Tuesday, February 17, 1998
A bumper crop of venture capital fundraising, coupled with burgeoning numbers of opportunities in science and technology, is promising to result in a perhaps unprecedented spate of biotech start-ups in the next few years.
Europe's budding biotech entrepreneurs in particular have never had it so good. While biotech stocks on the London Stock Exchange have taken a drubbing from investors, the availability and willingness of European private equity to finance new ideas and turn them into biotech businesses has never been greater. Hardly a month went by in the past year without the unveiling of another biotech fund to tap into the rich seam of European potential.
But the phenomenon spans both sides of the Atlantic. The most recent illustration is a U.S. fund being raised by Sofinnova Inc., which expects to raise $60-$80 million in the next few weeks. At the same time, the firm's French arm, Sofinnova Partners, is hoping to raise a $100 million French fund sometime in March or April, with life science investment expected to get about half of the take.
But while some of the new money is in the hands of veteran biotech investors, the sector has attracted less seasoned players who may find it more difficult to evaluate the proposals before them. This raises the specter of increased pressure on deal valuations, as well as on the quality, if too much money in inexperienced hands ends up chasing too few companies and too little management talent.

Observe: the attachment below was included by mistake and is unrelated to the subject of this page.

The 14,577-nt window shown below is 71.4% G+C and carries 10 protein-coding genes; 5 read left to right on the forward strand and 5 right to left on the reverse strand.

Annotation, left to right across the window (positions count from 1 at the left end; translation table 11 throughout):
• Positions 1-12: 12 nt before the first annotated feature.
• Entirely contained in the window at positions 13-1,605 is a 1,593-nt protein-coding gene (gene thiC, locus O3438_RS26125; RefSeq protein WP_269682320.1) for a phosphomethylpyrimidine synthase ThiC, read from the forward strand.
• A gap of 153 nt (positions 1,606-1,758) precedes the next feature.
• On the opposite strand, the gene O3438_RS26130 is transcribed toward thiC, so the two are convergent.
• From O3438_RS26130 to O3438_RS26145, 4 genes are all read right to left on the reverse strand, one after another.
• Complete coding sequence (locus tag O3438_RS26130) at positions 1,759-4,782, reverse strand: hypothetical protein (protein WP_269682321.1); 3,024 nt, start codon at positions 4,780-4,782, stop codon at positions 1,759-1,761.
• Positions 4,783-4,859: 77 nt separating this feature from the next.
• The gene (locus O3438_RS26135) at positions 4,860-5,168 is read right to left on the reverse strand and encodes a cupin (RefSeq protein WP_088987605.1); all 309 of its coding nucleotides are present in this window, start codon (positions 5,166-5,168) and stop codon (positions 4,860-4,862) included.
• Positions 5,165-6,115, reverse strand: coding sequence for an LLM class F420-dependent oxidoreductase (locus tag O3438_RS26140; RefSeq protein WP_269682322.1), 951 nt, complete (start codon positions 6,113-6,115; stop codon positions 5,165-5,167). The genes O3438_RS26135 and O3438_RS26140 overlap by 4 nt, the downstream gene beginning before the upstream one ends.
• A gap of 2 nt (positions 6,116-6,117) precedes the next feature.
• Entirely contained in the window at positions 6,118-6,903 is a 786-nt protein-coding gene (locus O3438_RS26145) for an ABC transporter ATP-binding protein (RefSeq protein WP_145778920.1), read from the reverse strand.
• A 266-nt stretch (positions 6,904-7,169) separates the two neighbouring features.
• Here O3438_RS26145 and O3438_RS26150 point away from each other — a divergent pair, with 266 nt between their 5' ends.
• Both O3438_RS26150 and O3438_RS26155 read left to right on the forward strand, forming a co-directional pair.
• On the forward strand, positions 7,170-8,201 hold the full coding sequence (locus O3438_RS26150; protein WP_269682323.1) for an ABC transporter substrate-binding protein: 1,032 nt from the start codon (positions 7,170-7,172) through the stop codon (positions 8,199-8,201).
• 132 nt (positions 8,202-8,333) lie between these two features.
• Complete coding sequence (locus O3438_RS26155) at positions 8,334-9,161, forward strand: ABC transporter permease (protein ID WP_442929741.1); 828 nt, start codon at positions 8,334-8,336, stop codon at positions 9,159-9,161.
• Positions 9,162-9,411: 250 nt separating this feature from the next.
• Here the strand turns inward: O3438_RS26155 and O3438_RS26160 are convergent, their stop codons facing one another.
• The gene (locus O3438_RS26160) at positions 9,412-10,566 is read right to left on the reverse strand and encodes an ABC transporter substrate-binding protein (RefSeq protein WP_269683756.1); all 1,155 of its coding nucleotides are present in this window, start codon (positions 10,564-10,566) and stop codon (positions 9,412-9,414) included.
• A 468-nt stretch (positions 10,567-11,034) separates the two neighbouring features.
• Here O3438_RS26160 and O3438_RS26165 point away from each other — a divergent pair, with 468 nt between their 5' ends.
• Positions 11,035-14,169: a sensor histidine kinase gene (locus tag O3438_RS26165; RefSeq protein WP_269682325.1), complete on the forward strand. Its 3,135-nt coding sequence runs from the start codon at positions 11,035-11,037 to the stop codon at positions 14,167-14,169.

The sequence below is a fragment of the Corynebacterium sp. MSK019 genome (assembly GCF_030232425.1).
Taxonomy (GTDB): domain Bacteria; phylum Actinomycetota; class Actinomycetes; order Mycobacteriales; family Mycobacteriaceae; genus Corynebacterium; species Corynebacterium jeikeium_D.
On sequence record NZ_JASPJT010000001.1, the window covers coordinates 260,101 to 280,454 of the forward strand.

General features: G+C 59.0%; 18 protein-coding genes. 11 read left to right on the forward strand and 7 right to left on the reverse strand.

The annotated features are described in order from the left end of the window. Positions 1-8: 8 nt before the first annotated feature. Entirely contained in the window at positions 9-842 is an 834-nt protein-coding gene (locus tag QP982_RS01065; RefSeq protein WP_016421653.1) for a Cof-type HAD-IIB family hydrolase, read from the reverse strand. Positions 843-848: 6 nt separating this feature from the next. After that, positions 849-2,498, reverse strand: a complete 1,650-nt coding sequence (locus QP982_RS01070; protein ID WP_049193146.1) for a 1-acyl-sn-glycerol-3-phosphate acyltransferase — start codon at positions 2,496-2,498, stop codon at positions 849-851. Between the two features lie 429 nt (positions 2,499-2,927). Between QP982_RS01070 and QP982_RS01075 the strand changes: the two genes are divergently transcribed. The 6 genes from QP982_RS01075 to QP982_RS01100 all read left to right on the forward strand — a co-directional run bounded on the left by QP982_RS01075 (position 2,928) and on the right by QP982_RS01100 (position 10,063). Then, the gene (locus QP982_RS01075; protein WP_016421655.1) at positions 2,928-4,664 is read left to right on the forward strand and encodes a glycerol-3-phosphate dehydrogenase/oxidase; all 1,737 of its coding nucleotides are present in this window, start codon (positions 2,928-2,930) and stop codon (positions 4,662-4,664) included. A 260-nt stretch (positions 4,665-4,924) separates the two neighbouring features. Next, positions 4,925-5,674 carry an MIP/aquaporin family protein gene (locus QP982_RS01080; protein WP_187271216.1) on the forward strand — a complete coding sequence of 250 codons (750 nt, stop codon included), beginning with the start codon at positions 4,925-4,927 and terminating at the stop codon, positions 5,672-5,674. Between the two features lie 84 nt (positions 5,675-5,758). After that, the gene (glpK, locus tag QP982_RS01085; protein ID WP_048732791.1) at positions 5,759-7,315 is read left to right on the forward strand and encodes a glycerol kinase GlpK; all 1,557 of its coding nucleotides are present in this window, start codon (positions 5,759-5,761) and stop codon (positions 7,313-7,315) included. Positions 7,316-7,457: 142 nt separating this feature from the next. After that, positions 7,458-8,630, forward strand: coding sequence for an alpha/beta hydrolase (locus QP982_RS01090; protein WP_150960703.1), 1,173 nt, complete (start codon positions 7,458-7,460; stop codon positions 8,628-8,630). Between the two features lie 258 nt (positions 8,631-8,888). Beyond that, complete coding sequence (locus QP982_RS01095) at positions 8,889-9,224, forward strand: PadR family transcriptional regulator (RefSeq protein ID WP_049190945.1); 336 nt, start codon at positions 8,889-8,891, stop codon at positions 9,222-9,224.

There also is potential for a glut of IPOs three to five years down the road, a problem that could be exacerbated if last year's tepid IPO market continues into this year.
The potential imbalance between venture companies and IPOs is illustrated by the financing numbers for 1997. Last year, companies raised about $1.1 billion from venture funds, while IPOs contributed some $913 million.
All of these issues are particularly pertinent to Europe, where the number of companies and the pool of seasoned management is far shallower than in the U.S.
Valuations and quality
In a free market, no individual VC can control the quality and pricing of deals. Thus if the increased availability of funds puts pressure on valuations, the alternatives are to succumb or pass on deals that are too rich.
Some evidence of this pressure already can be seen in Europe. "The first wave of successes in biotech IPOs in London and on the NASDAQ has created an even stronger pull for entrepreneurs, brokers, banks to the sector," said Rob Zegelaar, partner at Atlas Venture in Amsterdam.
"High yields have attracted late stage players to earlier phases in what is for them unknown territory," he said. "They use discounted cash flow models on companies that are hardly in preclinicals and this often results in over-valued companies. At the same time, new early stage players are very often tempted to accept high valuations in order to build market share."